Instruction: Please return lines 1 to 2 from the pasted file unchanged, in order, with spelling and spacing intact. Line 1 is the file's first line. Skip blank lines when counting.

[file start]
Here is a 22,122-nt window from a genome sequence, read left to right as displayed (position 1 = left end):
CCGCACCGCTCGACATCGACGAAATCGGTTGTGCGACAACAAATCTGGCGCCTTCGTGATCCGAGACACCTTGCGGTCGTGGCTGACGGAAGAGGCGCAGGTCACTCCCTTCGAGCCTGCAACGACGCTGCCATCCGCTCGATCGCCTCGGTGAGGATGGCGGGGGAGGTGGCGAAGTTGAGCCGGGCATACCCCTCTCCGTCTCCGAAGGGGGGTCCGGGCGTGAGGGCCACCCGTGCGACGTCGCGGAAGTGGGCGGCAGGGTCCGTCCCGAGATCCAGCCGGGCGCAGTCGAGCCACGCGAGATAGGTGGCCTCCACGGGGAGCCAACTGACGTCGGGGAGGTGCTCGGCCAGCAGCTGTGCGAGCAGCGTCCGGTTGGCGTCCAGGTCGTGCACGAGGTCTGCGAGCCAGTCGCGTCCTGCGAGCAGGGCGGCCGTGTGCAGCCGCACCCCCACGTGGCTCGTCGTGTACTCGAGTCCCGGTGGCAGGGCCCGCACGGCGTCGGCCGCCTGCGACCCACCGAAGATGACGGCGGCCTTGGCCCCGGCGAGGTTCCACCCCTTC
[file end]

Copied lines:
Here is a 22,122-nt window from a genome sequence, read left to right as displayed (position 1 = left end):
CCGCACCGCTCGACATCGACGAAATCGGTTGTGCGACAACAAATCTGGCGCCTTCGTGATCCGAGACACCTTGCGGTCGTGGCTGACGGAAGAGGCGCAGGTCACTCCCTTCGAGCCTGCAACGACGCTGCCATCCGCTCGATCGCCTCGGTGAGGATGGCGGGGGAGGTGGCGAAGTTGAGCCGGGCATACCCCTCTCCGTCTCCGAAGGGGGGTCCGGGCGTGAGGGCCACCCGTGCGACGTCGCGGAAGTGGGCGGCAGGGTCCGTCCCGAGATCCAGCCGGGCGCAGTCGAGCCACGCGAGATAGGTGGCCTCCACGGGGAGCCAACTGACGTCGGGGAGGTGCTCGGCCAGCAGCTGTGCGAGCAGCGTCCGGTTGGCGTCCAGGTCGTGCACGAGGTCTGCGAGCCAGTCGCGTCCTGCGAGCAGGGCGGCCGTGTGCAGCCGCACCCCCACGTGGCTCGTCGTGTACTCGAGTCCCGGTGGCAGGGCCCGCACGGCGTCGGCCGCCTGCGACCCACCGAAGATGACGGCGGCCTTGGCCCCGGCGAGGTTCCACCCCTTC